Never discount the value of happiness as a measure of progress

The recent unveiling of the UAE’s new Happiness Ministry has attracted headlines around the world. This has been accompanied by some considerable praise for the country’s forthright approach to place happiness as a central measure of progress, while also being met with a degree of cynicism from other quarters. Their issue, I would suggest, is […]

The recent unveiling of the UAE’s new Happiness Ministry has attracted headlines around the world. This has been accompanied by some considerable praise for the country’s forthright approach to place happiness as a central measure of progress, while also being met with a degree of cynicism from other quarters.

Their issue, I would suggest, is not with the concept itself – after all, it’s hard to argue against the idea that any government department or indeed private business should be concerned with the happiness of the people it is responsiblefor. Rather, some people might view the effort as simply being beyond the range of what any organisation is ordinarily concerned with.

Government departments and private companies are traditionally expected to function as comparatively hard-faced, unfeeling entities; populated by people for sure, but operated coldly as a whole. Small, friendly family businesses might be able to be personal, but at the level of government or a big business, the usual expectation is of an approach lacking any discernibly human touch. Results? Yes. Productivity? Sure. Happiness and positivity? Maybe not so much.

Yet to look at signs from the private sector, the UAE could well be ahead of the curve, with a number of major companies already appointing chief happiness officers or other similarly monikered positions. Most famously, Google was an early proponent of this concept – employing Chade-Meng Tan until late last year with the ever-so-slightly-cloying job title of “jolly good fellow. Now a successful motivational speaker, Mr Tan was an early part of a relatively new tradition of employing someone whose stated role is tied up with the happiness and well-being of the organ­isation’s workforce.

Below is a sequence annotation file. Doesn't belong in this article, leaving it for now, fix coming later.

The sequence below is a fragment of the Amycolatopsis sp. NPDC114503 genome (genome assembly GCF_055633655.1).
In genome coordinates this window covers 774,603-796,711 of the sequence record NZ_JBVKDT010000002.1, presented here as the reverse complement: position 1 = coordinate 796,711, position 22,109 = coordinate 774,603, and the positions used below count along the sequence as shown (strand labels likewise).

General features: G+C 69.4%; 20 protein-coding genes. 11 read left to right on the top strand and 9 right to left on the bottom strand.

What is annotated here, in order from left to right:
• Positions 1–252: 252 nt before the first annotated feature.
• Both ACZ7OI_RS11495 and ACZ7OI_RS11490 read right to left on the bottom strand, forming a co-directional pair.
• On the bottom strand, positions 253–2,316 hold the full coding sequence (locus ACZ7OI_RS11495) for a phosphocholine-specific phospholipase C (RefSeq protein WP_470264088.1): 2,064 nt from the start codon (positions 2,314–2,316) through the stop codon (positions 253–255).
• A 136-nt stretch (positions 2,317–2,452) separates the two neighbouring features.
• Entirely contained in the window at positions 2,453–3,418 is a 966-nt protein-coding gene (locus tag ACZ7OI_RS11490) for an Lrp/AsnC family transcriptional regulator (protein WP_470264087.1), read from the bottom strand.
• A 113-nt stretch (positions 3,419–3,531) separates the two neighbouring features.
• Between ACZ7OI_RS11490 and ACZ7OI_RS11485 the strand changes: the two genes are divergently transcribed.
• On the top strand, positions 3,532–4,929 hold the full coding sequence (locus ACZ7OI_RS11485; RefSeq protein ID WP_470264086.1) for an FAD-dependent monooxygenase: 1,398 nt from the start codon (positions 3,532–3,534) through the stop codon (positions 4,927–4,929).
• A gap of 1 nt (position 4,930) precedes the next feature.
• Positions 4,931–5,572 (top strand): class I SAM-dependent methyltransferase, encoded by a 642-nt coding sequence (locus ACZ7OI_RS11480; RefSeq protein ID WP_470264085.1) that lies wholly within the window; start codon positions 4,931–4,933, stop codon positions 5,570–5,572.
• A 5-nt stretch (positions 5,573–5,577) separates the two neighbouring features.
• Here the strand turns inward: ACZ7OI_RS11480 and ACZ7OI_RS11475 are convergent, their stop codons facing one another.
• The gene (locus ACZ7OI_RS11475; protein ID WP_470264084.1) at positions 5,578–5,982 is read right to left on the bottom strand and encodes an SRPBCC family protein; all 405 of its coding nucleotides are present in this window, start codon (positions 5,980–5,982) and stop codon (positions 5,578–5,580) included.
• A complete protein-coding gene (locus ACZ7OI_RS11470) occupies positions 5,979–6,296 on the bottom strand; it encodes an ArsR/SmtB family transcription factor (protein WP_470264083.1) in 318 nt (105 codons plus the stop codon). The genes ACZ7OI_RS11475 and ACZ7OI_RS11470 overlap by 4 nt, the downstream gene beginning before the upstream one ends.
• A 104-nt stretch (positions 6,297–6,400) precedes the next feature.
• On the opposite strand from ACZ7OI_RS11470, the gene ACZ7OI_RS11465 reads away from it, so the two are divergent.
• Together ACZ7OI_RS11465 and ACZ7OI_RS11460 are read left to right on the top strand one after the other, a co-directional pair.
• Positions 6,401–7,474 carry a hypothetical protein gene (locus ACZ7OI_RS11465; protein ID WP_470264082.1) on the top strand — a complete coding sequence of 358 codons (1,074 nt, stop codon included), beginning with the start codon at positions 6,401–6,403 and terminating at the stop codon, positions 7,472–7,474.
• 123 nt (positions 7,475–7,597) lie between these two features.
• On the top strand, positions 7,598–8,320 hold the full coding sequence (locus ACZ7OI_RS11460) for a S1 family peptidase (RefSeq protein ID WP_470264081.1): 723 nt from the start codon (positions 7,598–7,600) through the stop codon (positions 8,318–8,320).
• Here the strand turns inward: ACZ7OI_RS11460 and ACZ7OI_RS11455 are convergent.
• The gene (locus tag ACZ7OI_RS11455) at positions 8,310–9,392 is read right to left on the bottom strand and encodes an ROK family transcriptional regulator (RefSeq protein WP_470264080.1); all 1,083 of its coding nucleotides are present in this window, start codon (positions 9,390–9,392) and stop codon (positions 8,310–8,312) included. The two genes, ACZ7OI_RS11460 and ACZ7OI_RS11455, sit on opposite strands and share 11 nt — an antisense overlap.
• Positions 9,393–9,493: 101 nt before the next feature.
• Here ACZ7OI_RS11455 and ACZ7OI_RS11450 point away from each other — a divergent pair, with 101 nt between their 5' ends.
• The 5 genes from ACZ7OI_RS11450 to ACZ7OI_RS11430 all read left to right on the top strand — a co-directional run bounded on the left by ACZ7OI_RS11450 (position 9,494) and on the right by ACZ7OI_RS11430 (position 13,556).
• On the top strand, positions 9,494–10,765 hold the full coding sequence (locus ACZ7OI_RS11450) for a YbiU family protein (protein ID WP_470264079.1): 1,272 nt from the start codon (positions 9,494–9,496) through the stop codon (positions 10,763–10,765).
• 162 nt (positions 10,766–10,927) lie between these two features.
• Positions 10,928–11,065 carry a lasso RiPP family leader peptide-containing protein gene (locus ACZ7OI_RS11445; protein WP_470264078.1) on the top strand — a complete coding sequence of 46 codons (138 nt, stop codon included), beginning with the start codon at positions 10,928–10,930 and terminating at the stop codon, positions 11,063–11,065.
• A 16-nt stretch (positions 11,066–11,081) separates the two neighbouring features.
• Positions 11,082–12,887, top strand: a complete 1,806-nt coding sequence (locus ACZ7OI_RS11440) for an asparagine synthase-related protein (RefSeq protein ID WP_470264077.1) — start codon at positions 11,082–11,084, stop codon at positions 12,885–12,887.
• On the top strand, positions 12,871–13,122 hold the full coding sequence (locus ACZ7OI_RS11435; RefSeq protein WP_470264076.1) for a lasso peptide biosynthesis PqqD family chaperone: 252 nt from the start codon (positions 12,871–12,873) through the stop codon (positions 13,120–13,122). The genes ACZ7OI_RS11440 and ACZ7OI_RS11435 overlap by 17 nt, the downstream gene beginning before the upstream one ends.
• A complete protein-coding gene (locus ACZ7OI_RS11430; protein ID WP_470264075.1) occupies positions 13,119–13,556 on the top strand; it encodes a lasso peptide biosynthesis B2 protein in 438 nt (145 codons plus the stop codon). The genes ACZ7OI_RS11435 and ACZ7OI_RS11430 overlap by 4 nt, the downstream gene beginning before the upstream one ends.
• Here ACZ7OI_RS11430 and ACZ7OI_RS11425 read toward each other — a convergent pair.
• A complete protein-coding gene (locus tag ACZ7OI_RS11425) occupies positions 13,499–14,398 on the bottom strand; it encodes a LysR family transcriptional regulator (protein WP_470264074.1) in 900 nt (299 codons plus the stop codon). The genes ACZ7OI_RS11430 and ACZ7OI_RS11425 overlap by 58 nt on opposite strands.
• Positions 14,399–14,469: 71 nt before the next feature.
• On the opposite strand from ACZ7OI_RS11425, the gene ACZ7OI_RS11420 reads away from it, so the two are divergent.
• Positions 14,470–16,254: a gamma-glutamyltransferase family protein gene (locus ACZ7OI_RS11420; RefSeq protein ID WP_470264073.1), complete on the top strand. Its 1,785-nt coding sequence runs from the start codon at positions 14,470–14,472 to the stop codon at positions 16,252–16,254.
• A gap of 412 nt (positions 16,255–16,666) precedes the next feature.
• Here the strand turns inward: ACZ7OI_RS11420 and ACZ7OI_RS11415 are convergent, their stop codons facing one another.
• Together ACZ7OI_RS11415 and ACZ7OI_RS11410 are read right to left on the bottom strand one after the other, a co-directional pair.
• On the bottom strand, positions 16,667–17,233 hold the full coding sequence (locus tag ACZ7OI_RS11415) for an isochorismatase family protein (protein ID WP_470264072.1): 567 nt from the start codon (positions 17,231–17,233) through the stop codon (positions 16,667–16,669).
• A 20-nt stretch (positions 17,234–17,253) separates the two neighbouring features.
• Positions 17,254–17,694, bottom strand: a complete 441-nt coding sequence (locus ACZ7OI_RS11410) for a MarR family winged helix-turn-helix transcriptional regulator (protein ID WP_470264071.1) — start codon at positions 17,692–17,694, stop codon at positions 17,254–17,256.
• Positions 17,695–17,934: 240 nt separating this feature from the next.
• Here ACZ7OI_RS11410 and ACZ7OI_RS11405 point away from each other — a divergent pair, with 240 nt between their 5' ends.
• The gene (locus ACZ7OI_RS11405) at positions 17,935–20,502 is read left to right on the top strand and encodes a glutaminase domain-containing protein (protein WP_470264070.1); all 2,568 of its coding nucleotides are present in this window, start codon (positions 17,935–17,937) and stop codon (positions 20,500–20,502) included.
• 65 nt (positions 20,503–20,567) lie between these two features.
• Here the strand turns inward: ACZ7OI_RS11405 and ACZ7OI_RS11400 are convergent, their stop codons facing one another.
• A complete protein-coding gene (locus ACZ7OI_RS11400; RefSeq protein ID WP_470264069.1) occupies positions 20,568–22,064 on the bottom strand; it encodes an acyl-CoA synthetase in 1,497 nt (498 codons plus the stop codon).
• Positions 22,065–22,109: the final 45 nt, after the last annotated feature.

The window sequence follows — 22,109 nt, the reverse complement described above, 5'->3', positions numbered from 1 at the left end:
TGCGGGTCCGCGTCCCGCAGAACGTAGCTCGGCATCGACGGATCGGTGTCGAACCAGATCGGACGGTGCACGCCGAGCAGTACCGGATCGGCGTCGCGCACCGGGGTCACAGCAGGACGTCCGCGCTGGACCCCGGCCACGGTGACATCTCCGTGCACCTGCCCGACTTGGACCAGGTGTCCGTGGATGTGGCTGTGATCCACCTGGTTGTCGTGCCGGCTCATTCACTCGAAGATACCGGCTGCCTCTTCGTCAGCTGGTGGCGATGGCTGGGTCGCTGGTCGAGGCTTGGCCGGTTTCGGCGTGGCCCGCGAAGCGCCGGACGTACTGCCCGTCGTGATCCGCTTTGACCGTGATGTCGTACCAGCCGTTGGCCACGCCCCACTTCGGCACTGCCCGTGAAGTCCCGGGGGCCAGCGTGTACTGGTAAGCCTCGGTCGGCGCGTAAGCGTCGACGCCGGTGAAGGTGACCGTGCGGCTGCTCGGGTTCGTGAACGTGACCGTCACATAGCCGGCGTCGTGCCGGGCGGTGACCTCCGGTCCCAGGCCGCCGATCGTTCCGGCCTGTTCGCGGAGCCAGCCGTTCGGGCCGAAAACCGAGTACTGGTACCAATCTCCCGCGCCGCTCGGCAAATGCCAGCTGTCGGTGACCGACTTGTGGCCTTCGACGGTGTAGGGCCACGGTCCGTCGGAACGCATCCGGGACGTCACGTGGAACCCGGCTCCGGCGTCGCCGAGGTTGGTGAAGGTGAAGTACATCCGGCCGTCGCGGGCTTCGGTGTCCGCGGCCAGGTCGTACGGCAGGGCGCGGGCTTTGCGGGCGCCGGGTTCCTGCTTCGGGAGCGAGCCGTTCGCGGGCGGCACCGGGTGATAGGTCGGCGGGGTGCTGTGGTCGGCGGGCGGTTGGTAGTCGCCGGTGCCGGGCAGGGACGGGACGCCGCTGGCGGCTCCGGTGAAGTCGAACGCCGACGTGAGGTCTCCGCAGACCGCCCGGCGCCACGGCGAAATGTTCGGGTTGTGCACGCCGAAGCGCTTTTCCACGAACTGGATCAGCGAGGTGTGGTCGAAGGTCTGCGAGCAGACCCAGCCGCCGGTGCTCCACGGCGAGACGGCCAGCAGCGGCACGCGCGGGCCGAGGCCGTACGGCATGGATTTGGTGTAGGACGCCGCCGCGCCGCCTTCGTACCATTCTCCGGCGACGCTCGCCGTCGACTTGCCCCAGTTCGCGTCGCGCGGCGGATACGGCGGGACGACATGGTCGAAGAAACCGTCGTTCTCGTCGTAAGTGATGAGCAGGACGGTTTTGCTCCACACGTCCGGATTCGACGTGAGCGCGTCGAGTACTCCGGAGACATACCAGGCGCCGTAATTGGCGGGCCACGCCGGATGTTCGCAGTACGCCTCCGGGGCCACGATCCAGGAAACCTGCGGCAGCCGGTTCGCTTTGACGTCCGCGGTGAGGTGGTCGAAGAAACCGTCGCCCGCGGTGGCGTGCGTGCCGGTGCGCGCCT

These individuals might undertake formal and informal surveys of employee happiness then spearhead efforts to rectify issues that are dampening the experience of their workers. They can look to modify working practices – perhaps with homeworking or more collegiate office spaces. They may simply arrange a swath of employee activities aimed at pulling people together in a friendly and – hopefully – happier environment.

In short, they will do many of the things that any HR professional is expected to think about during their everyday role. The difference really is the statement of intent that comes with explicitly identifying happiness as an area worthy of consideration in its own right.

For many companies, the concept of a workforce’s well-being is knitted together with a great many other considerations, such as compensation decisions, training and development efforts, or discussions on promotion. All of these have a bearing on happiness of course, but individually will only have an impact in a piecemeal fashion.

Happiness, for all its appearance of lightness, can actually be a considerably weighty facet of success in business. People who enjoy their work and enjoy being in their workplace will be more efficient and harder working. There will be an upturn in creativity and problem-solving and a downturn in employee turnover and sick days. Keeping staff happy is, therefore, very much a business interest.

While at a country level there is certainly great merit in foc­using on citizen happiness through a dedicated ministry, for organisations there is arguably as much value in ingraining the focus as a broad business mentality as there is in codifying it in a specific position.

Some people have certainly argued that chief happiness officer positions have not proliferated as much as they might have. Not because of a lack of interest in the subject, but because a better approach is to promote awareness of happiness and engagement across the organisation, rather than vest it in one person.

In either case, cynics should be wary. The UAE may be a pacesetter in establishing a dedicated minster of state for happiness, but there is also real attention being paid to it in many other countries and international organisations. The UN already operates a World Happiness Index and it is as serious a metric as GDP or population growth.

Businesses are also paying the subject increasing regard and banking the benefits, so it really is a naive leader who believes being happy has no place in his or her company.

Ahmad Badr is chief executive of Abu Dhabi University Knowledge Group.

business@thenational.ae

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Source: Business

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